In this chapter of the book

In this chapter of the book, Gladwell describes the story of Mr. and Mrs. Borgenicht, who were poor, Jewish immigrants who came to America looking for the American dream and they found prosperity by producing children’s aprons. Albeit they worked long, grueling hours, they made enough money for it to be worth their efforts, which made it meaningful to them. Gladwell proclaims in agreement to the said quote by stating, “Hard work is a prison sentence only if it does not have meaning” (Gladwell 150).

Gladwell is correct, although to an extent. If one is doing a task that is neither independent, challenging yet manageable, or there is no correlation between effort and reward, then that is in fact unsatisfying. Gladwell puts this into a personal thought by expressing, “If I offered you a choice between being an architect for $75,00 a year and working in a tollbooth every day for the rest of your life for $100,000 a year, which would you take? I’m guessing the former, because there is complexity, autonomy, and a relationship between effort and reward in doing creative work, and that’s worth more to most of us than money” (Gladwell 150).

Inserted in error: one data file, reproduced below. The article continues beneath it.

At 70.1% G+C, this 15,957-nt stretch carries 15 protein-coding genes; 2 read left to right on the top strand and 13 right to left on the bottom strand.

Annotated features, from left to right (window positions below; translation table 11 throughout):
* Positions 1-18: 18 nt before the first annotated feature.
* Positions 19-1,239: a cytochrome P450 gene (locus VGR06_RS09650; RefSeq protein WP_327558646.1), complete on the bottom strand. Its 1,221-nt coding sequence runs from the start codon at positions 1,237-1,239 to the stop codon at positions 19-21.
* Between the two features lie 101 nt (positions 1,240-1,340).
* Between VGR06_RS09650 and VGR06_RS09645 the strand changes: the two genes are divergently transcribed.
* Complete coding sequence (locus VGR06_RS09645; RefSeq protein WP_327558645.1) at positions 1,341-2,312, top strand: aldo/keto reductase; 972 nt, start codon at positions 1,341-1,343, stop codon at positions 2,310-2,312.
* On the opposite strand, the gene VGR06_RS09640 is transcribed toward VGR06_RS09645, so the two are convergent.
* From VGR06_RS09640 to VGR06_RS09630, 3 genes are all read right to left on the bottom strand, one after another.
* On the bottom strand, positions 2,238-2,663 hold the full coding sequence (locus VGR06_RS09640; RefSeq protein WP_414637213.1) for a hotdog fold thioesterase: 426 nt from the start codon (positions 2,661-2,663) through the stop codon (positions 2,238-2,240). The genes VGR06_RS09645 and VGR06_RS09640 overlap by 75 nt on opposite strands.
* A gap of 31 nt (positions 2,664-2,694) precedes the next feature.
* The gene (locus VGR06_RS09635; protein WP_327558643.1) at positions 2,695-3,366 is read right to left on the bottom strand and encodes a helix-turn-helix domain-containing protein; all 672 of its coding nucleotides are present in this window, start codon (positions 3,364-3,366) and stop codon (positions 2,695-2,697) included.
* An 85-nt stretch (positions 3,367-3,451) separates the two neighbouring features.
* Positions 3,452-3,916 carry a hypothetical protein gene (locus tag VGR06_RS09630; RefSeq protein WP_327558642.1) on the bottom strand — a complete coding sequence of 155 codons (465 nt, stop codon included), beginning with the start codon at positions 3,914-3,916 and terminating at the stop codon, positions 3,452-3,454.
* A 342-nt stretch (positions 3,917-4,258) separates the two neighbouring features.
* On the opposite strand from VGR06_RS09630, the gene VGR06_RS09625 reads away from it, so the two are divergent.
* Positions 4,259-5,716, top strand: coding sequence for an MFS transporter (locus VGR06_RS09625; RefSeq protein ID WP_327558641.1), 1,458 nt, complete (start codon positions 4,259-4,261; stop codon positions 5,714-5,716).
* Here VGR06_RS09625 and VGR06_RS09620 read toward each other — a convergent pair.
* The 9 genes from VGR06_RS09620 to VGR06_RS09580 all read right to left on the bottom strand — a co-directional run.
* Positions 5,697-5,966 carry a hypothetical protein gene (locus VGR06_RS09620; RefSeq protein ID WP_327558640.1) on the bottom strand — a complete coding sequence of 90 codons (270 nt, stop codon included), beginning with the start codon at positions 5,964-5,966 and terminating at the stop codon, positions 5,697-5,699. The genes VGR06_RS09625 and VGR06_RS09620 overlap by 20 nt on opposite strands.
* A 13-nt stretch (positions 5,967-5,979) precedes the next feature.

For some people, however, they may justify the amount of money they are getting paid for a specific job, albeit they may not enjoy it because they are able to elude their brain into enjoying the work if they are keeping their “eye on the prize” (payment). Although, this is not entirely true as because if one does not have a genuine interest in a job, then it may be impossible for them to produce quality work or do any work at all, obtain promotions, and building knowledge of a task that doesn’t interest anyone.

Yes, if one has no money or a very low income, no matter what job one possesses, it will make them miserable. Low income presents emotional pain with can lead to disastrous results and a poorer quality of life. Research by the National Academy of Sciences determined that “Emotional well-being also rises with log income, but there is no further progress beyond an annual income of ~$75,000” (http://www.pnas.org/content/107/38/16489). In conclusion, if one stays consistent with their goals by doing what they love, it is most definitely possible to become successful down the road.